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Selected Poems of Amy Lowell
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Selected Poems of Amy Lowell

4.08 of 5 stars 4.08  ·  rating details  ·  123 ratings  ·  9 reviews
Amy Lowell (1874–1925), American poet and critic, was one of the most influential and best-known writers of her era. Within a thirteen-year period, she produced six volumes of poetry, two volumes of criticism, a two-volume biography of John Keats, and countless articles and reviews that appeared in many popular periodicals. As a herald of the New Poetry, Lowell saw herself ...more
Paperback, 180 pages
Published September 18th 2002 by Rutgers University Press (first published November 30th 1927)
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Although it did not seem as accessible to me as Ammons’ work, nor as insistently relevant, I was equally impressed with the range of Amy Lowell’s poetry. From her sonnets, rhymed stanzas and blank verse, her adapted Asian forms and translations from the Chinese, what she calls her “cadenced verse” (which I would label cadenced prose, reserving the term “verse” to mean syllabically metered poetry), to her polyphonic prose, she demonstrates virtuosic ability in all registers.

Some of my favorite t
After Ezra Pound's famous dismissal of Lowell's poetry as "Amygism" in jealous response to her influential contribution to Imagism, the publishing industry and Western canon unfortunately followed suit, making her poetry largely unavailable for nearly a century. This collection revives interest in a poet who, though she may now seem overly formal, was wildly popular in her own time. Here we find individual poems using nature imagery that has since become cliche but whose cumulative effect is uni ...more
Lowell's early poems left me unmoved and fatigued, so the first quarter or so of this collection took me forever to plough through. I'm so glad I persevered, however. The poet grew tremendously and rapidly beginning with her 2nd volume. *Pictures from the Floating World* and her translations of Li Po are exquisite, my very favorites of her body of work. Therefore, this 3-star rating represents an average of Lowell at her weakest and her very best.
This book offers a nice selection of Lowell's work, and is especially generous with "Pictures of the Floating World," though it doesn't touch her book-length poems. Lowell can be irritatingly aristocratic in some of her mannerisms, and at times I find her saying too much and taking too long to say it. Generally, her work improves throughout this selection and is marked by a passion that, when balanced with restraint, is quite moving.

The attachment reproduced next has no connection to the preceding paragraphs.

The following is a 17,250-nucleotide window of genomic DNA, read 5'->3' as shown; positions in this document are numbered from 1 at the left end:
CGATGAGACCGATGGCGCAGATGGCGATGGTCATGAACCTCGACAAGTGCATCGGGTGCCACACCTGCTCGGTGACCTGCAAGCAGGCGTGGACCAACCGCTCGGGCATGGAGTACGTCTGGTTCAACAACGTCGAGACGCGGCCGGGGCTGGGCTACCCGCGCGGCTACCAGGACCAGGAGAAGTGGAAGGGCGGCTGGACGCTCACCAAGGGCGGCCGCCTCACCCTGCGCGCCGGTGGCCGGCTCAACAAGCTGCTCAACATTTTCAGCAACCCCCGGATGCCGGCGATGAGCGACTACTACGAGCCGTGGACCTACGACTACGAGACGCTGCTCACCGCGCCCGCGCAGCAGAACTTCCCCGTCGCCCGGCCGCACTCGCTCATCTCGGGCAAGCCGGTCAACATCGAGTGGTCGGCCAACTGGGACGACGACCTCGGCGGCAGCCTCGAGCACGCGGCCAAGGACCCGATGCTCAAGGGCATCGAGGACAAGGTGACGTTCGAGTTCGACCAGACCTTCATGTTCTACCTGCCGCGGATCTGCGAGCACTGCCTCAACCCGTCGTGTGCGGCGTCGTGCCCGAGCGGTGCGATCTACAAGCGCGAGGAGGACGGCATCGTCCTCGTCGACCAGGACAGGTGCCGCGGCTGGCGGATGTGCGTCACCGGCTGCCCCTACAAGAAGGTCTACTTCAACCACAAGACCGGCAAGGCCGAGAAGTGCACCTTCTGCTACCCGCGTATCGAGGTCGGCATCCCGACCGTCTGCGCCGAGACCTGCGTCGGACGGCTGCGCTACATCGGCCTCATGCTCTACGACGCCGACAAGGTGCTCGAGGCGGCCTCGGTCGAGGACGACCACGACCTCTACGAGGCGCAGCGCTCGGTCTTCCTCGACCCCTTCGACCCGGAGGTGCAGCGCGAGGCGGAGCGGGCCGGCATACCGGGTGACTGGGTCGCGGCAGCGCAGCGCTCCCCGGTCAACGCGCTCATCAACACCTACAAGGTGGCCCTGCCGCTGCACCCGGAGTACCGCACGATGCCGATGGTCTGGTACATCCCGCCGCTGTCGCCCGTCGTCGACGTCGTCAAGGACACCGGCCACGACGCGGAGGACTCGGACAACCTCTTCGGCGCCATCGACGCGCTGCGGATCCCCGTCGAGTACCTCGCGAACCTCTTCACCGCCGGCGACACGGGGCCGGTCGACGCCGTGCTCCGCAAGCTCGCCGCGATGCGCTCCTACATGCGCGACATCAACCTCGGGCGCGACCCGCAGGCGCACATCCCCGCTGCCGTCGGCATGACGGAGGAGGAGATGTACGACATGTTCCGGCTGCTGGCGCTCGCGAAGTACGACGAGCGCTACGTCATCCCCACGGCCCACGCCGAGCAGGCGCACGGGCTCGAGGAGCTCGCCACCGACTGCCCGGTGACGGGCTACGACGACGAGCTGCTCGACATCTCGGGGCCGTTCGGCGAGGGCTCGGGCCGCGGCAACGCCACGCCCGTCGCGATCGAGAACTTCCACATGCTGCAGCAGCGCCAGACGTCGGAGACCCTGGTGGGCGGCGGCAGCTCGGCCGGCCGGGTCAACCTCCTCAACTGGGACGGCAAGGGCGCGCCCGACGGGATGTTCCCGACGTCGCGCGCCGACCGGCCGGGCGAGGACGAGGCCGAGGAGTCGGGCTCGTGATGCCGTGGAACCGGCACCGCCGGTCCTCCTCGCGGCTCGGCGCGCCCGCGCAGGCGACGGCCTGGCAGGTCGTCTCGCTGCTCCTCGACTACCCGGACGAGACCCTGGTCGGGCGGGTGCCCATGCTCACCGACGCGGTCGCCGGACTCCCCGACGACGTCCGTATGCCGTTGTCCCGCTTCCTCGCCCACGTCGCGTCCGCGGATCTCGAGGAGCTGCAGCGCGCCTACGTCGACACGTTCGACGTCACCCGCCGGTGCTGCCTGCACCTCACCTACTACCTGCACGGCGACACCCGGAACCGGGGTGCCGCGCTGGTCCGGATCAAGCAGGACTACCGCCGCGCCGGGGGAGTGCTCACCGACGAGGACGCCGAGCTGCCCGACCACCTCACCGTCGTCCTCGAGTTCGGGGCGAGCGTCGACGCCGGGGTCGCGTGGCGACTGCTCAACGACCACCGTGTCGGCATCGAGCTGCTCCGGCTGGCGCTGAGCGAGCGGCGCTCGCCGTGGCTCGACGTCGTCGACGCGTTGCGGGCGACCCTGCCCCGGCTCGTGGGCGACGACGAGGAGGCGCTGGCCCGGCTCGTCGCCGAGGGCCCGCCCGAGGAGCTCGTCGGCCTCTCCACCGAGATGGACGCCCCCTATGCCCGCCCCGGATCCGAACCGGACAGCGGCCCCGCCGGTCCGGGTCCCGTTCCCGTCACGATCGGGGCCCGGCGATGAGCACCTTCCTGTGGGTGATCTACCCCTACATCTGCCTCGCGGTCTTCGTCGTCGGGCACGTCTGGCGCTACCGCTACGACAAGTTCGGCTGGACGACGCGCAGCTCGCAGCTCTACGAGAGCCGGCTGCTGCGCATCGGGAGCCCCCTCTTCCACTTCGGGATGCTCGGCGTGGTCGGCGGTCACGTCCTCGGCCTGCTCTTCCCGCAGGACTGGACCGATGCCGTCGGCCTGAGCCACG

Some of the most beautiful love poetry I have ever read is by Amy Lowell. This particular volume is also excellent because of the Introduction by Moore. I didn't realize what an unconventional figure Lowell was during her life. Learning this has increased my admiration for her even more.
Lowett has a very unique way to write narrative with poetry. This hybrid style of writing is very enjoyable.
I see this book has high ratings, so thought I should give it a try.
Lisa Greer
Is there a more perfect poem than "Patterns?"
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i was going through a phase
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The Reader's Den 1 5 Apr 28, 2009 11:34AM  
  • Collected Poems, 1912-1944
  • The Selected Poetry
  • The Collected Poems
  • Selected Poems
  • The Poems of Marianne Moore
  • The Selected Poems
  • Selected Poems: 1965-1975
  • Scrambled Eggs and Whiskey
  • Middle Earth: Poems
  • The Blue Estuaries
  • Collected Poems
  • Complete Poems
  • The Complete Poems
  • As I Walked Out One Evening: Songs, Ballads, Lullabies, Limericks & Other Light Verse
  • A New Selected Poems
  • What Is This Thing Called Love: Poems
  • Repair
  • Selected Poems
Lowell was born into Brookline's prominent Lowell family. One brother, Percival Lowell, was a famous astronomer who predicted the existence of the dwarf planet Pluto; another brother, Abbott Lawrence Lowell, served as President of Harvard University.

She never attended college because it was not deemed proper for a woman by her family, but she compensated for this with her avid reading, which led t
More about Amy Lowell...
Complete Poetical Works of Amy Lowell A Dome of Many Colored Glass Sword Blades and Poppy Seed What's O'Clock Pictures Of The Floating World

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